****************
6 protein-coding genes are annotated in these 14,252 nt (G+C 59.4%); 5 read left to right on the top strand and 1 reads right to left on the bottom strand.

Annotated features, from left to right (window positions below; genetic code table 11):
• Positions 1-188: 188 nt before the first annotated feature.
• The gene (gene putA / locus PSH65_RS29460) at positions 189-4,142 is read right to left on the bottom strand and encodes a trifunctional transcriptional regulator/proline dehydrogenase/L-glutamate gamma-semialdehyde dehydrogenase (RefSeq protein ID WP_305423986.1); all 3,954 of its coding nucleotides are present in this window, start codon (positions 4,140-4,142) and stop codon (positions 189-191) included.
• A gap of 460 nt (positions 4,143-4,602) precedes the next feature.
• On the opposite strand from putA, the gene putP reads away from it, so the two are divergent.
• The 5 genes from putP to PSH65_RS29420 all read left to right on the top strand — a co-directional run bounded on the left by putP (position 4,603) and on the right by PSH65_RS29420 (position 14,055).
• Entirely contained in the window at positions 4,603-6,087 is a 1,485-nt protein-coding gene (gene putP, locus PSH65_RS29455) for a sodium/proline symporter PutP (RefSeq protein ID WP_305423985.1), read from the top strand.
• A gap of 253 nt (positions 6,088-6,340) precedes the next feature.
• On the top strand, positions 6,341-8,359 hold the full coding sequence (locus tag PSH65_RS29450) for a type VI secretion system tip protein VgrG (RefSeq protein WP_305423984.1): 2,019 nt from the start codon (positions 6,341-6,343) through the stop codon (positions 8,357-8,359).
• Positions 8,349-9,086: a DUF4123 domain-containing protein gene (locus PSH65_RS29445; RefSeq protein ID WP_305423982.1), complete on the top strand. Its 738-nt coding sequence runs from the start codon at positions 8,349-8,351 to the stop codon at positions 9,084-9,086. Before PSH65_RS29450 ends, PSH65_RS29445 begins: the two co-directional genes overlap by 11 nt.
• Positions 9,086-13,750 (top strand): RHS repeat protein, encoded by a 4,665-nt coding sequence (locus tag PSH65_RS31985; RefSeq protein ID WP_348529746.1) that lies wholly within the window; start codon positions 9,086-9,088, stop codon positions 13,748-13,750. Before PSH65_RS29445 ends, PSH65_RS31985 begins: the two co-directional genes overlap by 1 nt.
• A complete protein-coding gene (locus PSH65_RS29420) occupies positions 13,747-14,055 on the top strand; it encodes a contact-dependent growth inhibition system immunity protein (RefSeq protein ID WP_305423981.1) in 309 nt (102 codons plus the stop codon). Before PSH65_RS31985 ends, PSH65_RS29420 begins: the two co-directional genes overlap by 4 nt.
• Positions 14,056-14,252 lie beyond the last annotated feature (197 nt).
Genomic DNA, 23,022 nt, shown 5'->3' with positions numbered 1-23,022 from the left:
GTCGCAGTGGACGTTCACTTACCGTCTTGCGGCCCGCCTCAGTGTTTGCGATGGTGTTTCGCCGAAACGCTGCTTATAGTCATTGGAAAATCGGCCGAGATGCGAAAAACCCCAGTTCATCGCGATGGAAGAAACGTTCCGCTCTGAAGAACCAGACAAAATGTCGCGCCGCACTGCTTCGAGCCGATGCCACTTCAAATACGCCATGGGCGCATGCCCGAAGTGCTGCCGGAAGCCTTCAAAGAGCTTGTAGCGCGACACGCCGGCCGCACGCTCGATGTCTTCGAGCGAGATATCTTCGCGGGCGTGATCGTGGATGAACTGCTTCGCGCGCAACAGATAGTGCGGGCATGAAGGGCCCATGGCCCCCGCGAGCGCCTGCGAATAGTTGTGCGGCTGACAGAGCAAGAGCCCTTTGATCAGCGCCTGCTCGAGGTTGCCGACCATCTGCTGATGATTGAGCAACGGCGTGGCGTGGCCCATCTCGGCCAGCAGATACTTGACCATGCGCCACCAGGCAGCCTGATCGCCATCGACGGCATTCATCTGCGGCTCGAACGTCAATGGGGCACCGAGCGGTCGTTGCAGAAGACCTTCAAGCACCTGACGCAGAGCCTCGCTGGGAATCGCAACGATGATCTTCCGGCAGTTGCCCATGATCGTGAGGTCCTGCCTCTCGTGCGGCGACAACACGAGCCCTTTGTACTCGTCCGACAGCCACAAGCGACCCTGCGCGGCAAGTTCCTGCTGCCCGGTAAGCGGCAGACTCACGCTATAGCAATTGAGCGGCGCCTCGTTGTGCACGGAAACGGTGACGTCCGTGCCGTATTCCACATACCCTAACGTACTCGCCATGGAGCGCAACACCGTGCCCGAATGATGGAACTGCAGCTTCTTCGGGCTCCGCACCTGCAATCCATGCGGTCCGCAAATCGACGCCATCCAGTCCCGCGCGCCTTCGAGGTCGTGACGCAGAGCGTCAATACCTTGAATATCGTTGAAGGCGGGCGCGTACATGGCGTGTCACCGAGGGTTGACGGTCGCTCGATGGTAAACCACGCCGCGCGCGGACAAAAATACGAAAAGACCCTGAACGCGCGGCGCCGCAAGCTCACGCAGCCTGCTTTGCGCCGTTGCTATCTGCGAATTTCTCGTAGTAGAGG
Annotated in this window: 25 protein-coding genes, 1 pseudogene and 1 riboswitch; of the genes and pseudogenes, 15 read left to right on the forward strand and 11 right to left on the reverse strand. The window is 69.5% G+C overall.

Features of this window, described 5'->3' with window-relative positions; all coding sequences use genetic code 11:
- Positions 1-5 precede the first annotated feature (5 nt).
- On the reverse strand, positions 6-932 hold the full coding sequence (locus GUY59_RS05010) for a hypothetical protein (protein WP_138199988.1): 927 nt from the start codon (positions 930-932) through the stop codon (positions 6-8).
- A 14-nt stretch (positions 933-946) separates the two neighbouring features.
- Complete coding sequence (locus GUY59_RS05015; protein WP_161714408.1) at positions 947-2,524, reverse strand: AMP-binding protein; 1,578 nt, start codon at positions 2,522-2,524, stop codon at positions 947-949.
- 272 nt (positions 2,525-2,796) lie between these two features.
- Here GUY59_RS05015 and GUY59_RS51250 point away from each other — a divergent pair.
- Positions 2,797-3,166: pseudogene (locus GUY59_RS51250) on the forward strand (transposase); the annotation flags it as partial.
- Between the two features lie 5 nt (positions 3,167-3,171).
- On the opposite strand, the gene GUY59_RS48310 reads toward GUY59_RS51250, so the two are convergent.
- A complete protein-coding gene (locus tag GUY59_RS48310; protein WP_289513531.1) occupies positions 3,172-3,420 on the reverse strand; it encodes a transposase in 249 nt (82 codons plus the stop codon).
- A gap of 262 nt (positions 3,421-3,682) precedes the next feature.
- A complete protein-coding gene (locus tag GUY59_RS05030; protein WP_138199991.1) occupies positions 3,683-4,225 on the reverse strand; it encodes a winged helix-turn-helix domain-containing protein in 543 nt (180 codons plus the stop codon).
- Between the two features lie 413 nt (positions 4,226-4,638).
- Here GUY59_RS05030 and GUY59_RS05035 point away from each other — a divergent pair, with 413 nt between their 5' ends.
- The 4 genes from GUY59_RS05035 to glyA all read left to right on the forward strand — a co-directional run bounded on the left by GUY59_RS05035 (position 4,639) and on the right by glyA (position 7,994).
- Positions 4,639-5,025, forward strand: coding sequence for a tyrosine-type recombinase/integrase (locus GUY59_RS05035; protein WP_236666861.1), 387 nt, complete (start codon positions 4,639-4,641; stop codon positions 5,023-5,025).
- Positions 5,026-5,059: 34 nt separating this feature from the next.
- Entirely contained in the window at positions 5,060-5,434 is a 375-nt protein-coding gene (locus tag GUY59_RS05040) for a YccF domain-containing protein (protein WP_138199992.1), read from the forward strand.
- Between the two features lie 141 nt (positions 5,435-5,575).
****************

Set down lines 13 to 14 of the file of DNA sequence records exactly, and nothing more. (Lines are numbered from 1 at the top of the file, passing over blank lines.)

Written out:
• A complete protein-coding gene (locus PSH65_RS29420) occupies positions 13,747-14,055 on the top strand; it encodes a contact-dependent growth inhibition system immunity protein (RefSeq protein ID WP_305423981.1) in 309 nt (102 codons plus the stop codon). Before PSH65_RS31985 ends, PSH65_RS29420 begins: the two co-directional genes overlap by 4 nt.
• Positions 14,056-14,252 lie beyond the last annotated feature (197 nt).